A year ago, Xtra reported that Pride Cornwall 2009 had been cancelled due to a host of logistical and financial problems.
In the year since, shifts have taken place in the makeup of the governing board and its approach to the annual event, which happens on Labour Day weekend. Longtime Pride Cornwall organizer Paul Aubin agreed to talk to Xtra about the state of things heading into the 2010 Pride season.
“We were pretty much on the verge of collapsing about a year ago, but there was a local, grassroots initiative to try to save the organization. That was very encouraging. A number of people came forward to offer their services… and we ended up electing a new [board] in October of last year,” says Aubin, who has been one of the key organizers of Pride Cornwall since the event’s inception in 2005.
Unlike most Pride committees across the country, Pride Cornwall’s board now consists mostly of volunteers in their 20s — something that 41-year-old Aubin finds inspiring. With a new board in place, the organization began to host fundraising events in late 2009 in the hopes of bringing Pride back to the city.
The good news? Pride Cornwall 2010 is happening — if on a smaller scale. Organizers plan to put on a gala and silent auction on the Saturday of Labour Day weekend, which will act as both a celebration of the community and a major fundraiser for Pride. The one-day Pride festival that has taken place in years past is being put on hold until 2011 and, in the meantime, the board is undertaking a volunteer drive.
“That way, we have time to put this together and do things right. I’m trying to be as positive about this as possible without sounding too Pollyanna-ish,” says Aubin. “It hasn’t quite turned out as well as we’d hoped. The last few fundraisers we’ve had have been small but enthusiastic. The people who have taken part in our events have thoroughly enjoyed themselves; the events have just not been as popular as in the past. That’s the reason why we want to go a little bit smaller.”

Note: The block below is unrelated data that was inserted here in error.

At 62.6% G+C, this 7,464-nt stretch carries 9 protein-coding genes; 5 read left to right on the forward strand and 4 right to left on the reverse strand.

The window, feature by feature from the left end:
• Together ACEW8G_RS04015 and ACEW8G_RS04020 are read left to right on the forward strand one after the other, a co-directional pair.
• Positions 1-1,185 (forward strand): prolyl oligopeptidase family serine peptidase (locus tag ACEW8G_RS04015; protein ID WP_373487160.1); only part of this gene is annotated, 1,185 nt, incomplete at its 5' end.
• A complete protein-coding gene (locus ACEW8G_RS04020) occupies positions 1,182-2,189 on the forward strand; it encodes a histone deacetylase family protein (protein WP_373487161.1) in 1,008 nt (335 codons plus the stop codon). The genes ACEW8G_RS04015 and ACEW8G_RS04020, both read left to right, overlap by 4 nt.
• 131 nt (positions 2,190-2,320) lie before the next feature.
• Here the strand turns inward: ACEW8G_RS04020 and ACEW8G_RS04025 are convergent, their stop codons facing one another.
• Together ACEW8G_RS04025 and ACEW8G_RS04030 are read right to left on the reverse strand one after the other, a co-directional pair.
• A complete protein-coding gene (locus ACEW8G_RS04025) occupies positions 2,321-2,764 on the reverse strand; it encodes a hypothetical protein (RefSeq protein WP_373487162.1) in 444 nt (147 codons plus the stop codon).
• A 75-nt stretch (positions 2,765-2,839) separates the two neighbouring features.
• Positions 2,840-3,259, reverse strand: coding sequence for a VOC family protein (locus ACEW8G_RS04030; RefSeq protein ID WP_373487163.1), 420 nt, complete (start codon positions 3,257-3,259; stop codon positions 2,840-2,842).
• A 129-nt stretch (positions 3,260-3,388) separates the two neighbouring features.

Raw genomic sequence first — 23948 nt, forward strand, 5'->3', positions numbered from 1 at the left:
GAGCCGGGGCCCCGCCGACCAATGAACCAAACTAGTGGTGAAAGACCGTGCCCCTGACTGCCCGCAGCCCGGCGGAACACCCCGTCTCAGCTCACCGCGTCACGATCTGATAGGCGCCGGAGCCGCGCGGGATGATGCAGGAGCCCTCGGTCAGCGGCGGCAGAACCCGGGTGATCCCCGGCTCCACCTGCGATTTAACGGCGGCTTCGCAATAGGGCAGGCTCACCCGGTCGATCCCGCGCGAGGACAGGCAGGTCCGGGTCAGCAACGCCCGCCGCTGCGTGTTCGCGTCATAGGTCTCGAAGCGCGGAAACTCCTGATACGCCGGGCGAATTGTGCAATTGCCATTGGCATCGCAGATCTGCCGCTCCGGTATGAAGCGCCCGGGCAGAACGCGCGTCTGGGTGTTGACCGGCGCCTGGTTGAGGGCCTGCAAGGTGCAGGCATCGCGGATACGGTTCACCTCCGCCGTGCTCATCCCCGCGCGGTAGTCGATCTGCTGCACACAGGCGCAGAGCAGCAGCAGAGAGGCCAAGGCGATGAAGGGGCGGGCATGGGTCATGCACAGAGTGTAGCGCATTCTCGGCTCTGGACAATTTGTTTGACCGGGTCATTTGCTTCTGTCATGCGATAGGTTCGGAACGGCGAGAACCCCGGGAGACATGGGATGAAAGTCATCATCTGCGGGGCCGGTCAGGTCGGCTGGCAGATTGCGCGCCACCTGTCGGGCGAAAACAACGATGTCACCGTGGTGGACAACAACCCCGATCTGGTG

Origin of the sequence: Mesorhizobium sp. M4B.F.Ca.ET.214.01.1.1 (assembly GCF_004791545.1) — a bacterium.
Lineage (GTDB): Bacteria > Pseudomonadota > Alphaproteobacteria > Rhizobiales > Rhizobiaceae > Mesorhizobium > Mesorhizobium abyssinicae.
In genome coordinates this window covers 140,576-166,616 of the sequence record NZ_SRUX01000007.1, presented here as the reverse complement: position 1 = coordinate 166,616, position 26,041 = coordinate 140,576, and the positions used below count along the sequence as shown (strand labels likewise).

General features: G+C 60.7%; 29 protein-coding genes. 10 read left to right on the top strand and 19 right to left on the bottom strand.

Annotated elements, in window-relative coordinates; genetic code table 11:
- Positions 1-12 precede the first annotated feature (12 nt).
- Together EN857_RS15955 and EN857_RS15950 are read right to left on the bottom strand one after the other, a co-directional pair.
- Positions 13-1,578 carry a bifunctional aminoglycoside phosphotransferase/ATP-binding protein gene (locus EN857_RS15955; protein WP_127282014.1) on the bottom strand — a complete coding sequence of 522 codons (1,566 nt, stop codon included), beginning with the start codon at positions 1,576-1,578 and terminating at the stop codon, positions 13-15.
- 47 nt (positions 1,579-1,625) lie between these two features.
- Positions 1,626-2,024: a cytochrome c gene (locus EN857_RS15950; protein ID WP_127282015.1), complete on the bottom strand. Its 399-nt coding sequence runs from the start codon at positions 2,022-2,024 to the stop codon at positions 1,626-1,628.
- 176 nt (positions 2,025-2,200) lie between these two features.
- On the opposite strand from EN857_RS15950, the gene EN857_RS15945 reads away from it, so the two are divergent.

Aubin wonders if high local unemployment and financial strain might be working against community cohesion and fundraising. He also cites apathy on the part of locals about participating in Cornwall’s gay community, the high number of closeted homos in the region and the continued exodus of gays who are fleeing to bigger cities for personal or financial reasons as possible reasons for the often-scant turnout at gay events.
“It’s a myriad of things and, over time, people’s priorities change. I think one of the reasons that we were so successful in the first few years [of putting on Pride] is that it was so new and so different. We had never had a gay Pride in Cornwall before,” says Aubin. “Now, there are more straight people coming out to our events than gay people. But it’s not unique to us — if we can take any comfort in this at all, it’s that we’re not alone.”
The Pride Cornwall board is not alone in its tenacity either. Its members plan to put everything they’ve got into this year’s fundraising efforts and get the word out far and wide to potential Pride attendees and volunteers.
“It’s just a matter of keeping our fingers crossed and hoping that people will respond,” says Aubin.